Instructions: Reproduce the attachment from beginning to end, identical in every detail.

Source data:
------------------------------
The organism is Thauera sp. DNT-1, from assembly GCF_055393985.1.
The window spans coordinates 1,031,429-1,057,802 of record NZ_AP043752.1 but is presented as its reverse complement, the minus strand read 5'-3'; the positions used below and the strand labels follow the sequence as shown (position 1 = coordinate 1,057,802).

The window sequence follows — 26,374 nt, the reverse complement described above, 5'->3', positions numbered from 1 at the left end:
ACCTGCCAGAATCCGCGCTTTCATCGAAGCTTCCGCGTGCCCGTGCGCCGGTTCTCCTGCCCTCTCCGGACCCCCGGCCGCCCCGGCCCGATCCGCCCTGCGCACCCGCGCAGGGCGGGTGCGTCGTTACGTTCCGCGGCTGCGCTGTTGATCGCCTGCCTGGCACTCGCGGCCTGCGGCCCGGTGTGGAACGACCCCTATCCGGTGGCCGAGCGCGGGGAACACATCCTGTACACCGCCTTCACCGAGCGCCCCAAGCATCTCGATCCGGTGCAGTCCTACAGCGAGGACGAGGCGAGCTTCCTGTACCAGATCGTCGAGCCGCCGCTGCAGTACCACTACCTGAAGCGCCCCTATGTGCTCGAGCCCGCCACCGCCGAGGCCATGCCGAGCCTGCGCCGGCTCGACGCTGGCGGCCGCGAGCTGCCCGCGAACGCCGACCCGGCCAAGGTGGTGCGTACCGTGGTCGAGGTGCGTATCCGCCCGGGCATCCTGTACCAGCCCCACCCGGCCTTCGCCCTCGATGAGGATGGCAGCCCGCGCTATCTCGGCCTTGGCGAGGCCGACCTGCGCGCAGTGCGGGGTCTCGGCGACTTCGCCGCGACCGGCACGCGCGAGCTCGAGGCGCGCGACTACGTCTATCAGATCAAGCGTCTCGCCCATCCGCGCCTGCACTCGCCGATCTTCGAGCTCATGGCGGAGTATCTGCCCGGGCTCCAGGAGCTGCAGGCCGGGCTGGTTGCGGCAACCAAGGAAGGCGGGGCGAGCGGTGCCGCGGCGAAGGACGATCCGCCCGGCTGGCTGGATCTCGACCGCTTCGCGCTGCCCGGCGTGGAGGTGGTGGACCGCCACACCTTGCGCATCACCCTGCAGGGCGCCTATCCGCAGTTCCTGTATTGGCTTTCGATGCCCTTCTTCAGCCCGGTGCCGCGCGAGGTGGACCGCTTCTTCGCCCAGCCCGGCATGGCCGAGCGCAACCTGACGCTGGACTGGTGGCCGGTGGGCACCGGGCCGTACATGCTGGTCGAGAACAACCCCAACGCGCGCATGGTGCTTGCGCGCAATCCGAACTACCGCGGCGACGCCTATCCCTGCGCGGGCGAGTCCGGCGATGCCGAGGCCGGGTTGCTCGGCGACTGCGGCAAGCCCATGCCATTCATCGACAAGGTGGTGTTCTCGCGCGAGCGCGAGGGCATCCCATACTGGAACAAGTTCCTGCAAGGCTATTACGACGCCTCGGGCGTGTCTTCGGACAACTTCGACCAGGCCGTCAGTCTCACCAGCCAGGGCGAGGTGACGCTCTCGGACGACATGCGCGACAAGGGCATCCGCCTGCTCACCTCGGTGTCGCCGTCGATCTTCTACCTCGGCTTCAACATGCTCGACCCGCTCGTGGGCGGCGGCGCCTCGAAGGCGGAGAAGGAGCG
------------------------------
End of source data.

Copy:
The organism is Thauera sp. DNT-1, from assembly GCF_055393985.1.
The window spans coordinates 1,031,429-1,057,802 of record NZ_AP043752.1 but is presented as its reverse complement, the minus strand read 5'-3'; the positions used below and the strand labels follow the sequence as shown (position 1 = coordinate 1,057,802).

The window sequence follows — 26,374 nt, the reverse complement described above, 5'->3', positions numbered from 1 at the left end:
ACCTGCCAGAATCCGCGCTTTCATCGAAGCTTCCGCGTGCCCGTGCGCCGGTTCTCCTGCCCTCTCCGGACCCCCGGCCGCCCCGGCCCGATCCGCCCTGCGCACCCGCGCAGGGCGGGTGCGTCGTTACGTTCCGCGGCTGCGCTGTTGATCGCCTGCCTGGCACTCGCGGCCTGCGGCCCGGTGTGGAACGACCCCTATCCGGTGGCCGAGCGCGGGGAACACATCCTGTACACCGCCTTCACCGAGCGCCCCAAGCATCTCGATCCGGTGCAGTCCTACAGCGAGGACGAGGCGAGCTTCCTGTACCAGATCGTCGAGCCGCCGCTGCAGTACCACTACCTGAAGCGCCCCTATGTGCTCGAGCCCGCCACCGCCGAGGCCATGCCGAGCCTGCGCCGGCTCGACGCTGGCGGCCGCGAGCTGCCCGCGAACGCCGACCCGGCCAAGGTGGTGCGTACCGTGGTCGAGGTGCGTATCCGCCCGGGCATCCTGTACCAGCCCCACCCGGCCTTCGCCCTCGATGAGGATGGCAGCCCGCGCTATCTCGGCCTTGGCGAGGCCGACCTGCGCGCAGTGCGGGGTCTCGGCGACTTCGCCGCGACCGGCACGCGCGAGCTCGAGGCGCGCGACTACGTCTATCAGATCAAGCGTCTCGCCCATCCGCGCCTGCACTCGCCGATCTTCGAGCTCATGGCGGAGTATCTGCCCGGGCTCCAGGAGCTGCAGGCCGGGCTGGTTGCGGCAACCAAGGAAGGCGGGGCGAGCGGTGCCGCGGCGAAGGACGATCCGCCCGGCTGGCTGGATCTCGACCGCTTCGCGCTGCCCGGCGTGGAGGTGGTGGACCGCCACACCTTGCGCATCACCCTGCAGGGCGCCTATCCGCAGTTCCTGTATTGGCTTTCGATGCCCTTCTTCAGCCCGGTGCCGCGCGAGGTGGACCGCTTCTTCGCCCAGCCCGGCATGGCCGAGCGCAACCTGACGCTGGACTGGTGGCCGGTGGGCACCGGGCCGTACATGCTGGTCGAGAACAACCCCAACGCGCGCATGGTGCTTGCGCGCAATCCGAACTACCGCGGCGACGCCTATCCCTGCGCGGGCGAGTCCGGCGATGCCGAGGCCGGGTTGCTCGGCGACTGCGGCAAGCCCATGCCATTCATCGACAAGGTGGTGTTCTCGCGCGAGCGCGAGGGCATCCCATACTGGAACAAGTTCCTGCAAGGCTATTACGACGCCTCGGGCGTGTCTTCGGACAACTTCGACCAGGCCGTCAGTCTCACCAGCCAGGGCGAGGTGACGCTCTCGGACGACATGCGCGACAAGGGCATCCGCCTGCTCACCTCGGTGTCGCCGTCGATCTTCTACCTCGGCTTCAACATGCTCGACCCGCTCGTGGGCGGCGGCGCCTCGAAGGCGGAGAAGGAGCG